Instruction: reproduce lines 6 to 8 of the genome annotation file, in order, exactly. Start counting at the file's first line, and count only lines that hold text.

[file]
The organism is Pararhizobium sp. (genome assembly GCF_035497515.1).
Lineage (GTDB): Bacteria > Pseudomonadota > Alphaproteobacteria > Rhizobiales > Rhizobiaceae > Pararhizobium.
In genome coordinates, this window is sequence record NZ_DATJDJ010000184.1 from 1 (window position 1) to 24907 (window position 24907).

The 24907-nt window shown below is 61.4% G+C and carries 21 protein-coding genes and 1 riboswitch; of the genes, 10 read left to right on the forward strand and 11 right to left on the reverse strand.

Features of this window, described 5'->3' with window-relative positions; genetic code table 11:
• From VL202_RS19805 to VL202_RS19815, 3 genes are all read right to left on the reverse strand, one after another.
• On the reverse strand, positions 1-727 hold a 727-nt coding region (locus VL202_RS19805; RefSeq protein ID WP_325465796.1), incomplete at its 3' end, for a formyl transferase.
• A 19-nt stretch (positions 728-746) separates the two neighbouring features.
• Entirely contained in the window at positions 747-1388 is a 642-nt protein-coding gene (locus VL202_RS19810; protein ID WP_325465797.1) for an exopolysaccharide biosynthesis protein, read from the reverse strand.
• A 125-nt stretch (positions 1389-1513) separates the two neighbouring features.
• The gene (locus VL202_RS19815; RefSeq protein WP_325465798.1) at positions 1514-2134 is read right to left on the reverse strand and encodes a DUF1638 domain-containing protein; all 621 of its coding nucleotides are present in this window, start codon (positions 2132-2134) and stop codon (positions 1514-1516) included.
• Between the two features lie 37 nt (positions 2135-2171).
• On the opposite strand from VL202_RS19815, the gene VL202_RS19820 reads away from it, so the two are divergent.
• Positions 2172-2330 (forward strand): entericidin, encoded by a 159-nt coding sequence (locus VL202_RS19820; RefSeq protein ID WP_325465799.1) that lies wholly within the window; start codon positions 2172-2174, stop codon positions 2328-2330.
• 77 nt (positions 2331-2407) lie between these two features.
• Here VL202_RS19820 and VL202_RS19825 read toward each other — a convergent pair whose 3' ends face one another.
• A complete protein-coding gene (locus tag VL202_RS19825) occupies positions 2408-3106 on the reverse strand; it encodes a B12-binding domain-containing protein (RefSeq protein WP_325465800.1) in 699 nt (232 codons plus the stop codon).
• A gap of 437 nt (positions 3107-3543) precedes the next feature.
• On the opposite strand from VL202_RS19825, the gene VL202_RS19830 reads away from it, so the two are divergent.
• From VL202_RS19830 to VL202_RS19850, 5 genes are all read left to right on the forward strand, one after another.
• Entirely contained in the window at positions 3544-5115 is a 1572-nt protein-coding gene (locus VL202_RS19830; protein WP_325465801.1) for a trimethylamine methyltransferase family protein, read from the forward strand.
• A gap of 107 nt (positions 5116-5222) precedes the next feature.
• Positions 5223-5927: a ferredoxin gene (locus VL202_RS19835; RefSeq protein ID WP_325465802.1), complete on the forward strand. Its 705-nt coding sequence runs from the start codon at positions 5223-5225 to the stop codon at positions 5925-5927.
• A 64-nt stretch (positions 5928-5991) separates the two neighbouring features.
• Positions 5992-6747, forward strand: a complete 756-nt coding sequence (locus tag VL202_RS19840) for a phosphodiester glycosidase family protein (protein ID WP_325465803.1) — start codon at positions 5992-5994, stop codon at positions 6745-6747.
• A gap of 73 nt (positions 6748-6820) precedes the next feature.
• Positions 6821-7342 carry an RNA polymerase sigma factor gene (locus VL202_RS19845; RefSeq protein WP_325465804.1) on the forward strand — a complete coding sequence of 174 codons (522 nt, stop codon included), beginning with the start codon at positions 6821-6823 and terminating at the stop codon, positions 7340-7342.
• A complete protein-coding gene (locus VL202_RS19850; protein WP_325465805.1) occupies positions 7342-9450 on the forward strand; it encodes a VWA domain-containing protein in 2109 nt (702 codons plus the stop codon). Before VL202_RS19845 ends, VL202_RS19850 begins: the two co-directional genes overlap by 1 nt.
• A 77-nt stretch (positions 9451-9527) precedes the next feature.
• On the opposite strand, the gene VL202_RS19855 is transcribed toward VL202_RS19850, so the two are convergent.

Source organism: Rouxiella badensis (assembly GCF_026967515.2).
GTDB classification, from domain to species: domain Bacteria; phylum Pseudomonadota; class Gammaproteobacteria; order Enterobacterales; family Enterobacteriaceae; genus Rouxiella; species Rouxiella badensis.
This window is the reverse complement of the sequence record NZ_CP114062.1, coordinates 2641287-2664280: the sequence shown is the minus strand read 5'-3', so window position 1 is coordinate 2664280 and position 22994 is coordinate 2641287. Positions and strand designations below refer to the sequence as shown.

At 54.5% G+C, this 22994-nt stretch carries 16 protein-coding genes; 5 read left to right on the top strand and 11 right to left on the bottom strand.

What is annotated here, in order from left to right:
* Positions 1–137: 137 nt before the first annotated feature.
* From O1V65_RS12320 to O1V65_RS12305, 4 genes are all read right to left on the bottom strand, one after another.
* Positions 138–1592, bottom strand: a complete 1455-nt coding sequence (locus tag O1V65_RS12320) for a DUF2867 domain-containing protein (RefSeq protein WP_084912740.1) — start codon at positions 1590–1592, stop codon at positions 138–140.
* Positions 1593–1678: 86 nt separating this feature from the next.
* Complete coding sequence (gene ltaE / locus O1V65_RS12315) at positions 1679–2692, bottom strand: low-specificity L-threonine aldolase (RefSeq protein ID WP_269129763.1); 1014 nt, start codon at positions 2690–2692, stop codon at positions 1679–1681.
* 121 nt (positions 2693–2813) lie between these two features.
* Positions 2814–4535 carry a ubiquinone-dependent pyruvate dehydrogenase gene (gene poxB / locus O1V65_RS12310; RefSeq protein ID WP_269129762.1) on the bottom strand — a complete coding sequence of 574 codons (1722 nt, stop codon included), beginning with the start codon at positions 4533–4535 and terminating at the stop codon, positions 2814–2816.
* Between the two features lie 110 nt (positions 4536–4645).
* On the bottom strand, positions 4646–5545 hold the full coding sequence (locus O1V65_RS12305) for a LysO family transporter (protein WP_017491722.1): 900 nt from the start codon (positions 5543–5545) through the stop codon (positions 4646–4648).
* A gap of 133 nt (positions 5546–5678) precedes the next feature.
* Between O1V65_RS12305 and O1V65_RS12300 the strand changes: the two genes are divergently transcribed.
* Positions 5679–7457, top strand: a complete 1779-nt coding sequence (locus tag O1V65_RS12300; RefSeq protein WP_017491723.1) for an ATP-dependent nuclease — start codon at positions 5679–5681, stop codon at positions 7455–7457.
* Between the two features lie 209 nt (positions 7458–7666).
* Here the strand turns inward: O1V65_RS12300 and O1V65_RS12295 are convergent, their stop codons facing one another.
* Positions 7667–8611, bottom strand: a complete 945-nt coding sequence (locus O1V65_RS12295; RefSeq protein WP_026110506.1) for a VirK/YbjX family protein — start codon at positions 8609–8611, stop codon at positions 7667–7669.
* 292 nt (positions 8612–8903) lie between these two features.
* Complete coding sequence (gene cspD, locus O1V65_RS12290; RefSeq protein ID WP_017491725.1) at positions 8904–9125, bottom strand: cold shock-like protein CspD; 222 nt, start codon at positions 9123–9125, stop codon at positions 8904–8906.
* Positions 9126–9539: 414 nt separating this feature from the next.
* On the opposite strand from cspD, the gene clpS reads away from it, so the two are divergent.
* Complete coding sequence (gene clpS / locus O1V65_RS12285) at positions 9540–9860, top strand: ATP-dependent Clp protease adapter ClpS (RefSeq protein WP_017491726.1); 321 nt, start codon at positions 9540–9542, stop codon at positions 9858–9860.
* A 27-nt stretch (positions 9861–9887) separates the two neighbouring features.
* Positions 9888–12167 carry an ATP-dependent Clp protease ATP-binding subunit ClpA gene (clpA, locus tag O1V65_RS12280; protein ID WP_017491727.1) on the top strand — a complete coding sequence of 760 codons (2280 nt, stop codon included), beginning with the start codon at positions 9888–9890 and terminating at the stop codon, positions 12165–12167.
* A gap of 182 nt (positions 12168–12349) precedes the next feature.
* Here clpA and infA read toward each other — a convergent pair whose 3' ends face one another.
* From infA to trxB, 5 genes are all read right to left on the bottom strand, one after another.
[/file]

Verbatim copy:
• From VL202_RS19805 to VL202_RS19815, 3 genes are all read right to left on the reverse strand, one after another.
• On the reverse strand, positions 1-727 hold a 727-nt coding region (locus VL202_RS19805; RefSeq protein ID WP_325465796.1), incomplete at its 3' end, for a formyl transferase.
• A 19-nt stretch (positions 728-746) separates the two neighbouring features.